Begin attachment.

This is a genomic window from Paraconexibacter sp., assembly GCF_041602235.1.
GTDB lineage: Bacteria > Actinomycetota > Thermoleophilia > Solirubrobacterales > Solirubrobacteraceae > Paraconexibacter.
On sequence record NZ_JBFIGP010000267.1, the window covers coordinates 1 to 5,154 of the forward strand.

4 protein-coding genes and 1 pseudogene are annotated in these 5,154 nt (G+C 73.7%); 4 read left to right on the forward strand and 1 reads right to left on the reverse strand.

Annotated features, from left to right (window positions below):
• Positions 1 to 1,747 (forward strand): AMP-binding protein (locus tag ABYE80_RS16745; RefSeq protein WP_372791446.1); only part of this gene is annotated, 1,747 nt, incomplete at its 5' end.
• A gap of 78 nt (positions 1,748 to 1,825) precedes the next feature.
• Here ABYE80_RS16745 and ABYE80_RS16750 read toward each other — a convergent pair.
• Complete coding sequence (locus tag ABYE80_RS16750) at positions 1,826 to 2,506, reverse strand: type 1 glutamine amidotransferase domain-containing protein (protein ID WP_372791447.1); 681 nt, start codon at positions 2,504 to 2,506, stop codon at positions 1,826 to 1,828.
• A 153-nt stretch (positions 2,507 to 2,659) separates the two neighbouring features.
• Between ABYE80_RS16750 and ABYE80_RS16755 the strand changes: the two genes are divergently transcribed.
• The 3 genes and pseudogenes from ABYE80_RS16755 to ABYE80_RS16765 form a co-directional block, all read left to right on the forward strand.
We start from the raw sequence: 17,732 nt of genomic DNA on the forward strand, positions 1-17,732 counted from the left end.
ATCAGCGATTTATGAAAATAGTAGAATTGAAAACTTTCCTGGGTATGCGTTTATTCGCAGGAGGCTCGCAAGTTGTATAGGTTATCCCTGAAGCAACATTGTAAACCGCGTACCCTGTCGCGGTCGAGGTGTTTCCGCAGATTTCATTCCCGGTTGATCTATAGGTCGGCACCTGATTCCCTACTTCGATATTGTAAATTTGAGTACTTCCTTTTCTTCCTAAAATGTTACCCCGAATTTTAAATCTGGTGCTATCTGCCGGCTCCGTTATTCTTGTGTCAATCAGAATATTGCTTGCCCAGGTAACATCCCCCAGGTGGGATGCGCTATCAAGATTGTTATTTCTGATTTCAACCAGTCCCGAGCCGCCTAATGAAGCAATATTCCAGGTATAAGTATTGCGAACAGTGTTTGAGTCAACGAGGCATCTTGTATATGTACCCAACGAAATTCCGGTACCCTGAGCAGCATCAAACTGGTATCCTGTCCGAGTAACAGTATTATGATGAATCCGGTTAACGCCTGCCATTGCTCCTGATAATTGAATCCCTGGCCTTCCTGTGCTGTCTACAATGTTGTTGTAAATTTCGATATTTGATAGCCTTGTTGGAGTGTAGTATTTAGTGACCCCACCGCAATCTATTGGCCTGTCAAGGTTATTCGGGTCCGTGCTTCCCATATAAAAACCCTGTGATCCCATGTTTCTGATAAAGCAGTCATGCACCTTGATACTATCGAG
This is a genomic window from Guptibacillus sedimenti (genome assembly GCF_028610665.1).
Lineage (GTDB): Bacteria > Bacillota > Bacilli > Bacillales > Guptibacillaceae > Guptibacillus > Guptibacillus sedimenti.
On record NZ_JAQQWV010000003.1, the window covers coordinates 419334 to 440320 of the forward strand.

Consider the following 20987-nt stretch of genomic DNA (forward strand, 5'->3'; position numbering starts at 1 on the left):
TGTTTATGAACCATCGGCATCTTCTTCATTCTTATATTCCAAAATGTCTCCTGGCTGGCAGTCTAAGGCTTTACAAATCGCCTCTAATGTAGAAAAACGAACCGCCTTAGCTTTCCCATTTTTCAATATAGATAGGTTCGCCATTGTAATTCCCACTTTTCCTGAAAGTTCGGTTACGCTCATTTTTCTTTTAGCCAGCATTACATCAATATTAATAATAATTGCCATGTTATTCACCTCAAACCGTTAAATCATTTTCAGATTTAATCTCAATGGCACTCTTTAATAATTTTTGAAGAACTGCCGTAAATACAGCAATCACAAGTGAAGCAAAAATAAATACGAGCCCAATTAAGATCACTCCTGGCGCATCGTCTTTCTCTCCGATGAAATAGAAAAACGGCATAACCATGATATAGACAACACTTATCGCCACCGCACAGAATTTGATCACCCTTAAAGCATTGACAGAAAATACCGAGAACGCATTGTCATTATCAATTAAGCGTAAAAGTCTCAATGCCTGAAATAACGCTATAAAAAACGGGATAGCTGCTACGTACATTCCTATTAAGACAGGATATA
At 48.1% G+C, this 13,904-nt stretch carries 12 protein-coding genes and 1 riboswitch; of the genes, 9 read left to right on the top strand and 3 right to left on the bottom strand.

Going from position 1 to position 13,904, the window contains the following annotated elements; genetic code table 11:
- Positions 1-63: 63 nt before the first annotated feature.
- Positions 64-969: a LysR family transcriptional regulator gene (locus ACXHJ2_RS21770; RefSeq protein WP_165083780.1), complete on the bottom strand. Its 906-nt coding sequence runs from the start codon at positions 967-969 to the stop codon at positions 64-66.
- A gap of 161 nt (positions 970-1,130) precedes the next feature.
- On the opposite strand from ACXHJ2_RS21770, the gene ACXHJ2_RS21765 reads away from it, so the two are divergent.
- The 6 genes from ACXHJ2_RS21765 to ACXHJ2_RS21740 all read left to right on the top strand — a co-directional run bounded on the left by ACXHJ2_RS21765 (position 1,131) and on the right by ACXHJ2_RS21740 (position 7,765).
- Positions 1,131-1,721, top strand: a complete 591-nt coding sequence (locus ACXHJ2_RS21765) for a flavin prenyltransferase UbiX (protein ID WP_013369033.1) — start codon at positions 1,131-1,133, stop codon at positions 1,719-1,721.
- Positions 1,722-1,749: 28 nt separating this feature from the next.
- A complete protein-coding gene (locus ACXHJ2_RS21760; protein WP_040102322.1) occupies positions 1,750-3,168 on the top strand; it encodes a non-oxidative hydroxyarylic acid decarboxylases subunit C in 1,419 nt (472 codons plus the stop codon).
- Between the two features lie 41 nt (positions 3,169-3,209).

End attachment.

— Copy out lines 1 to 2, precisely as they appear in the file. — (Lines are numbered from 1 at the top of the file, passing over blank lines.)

This is a genomic window from Paraconexibacter sp., assembly GCF_041602235.1.
GTDB lineage: Bacteria > Actinomycetota > Thermoleophilia > Solirubrobacterales > Solirubrobacteraceae > Paraconexibacter.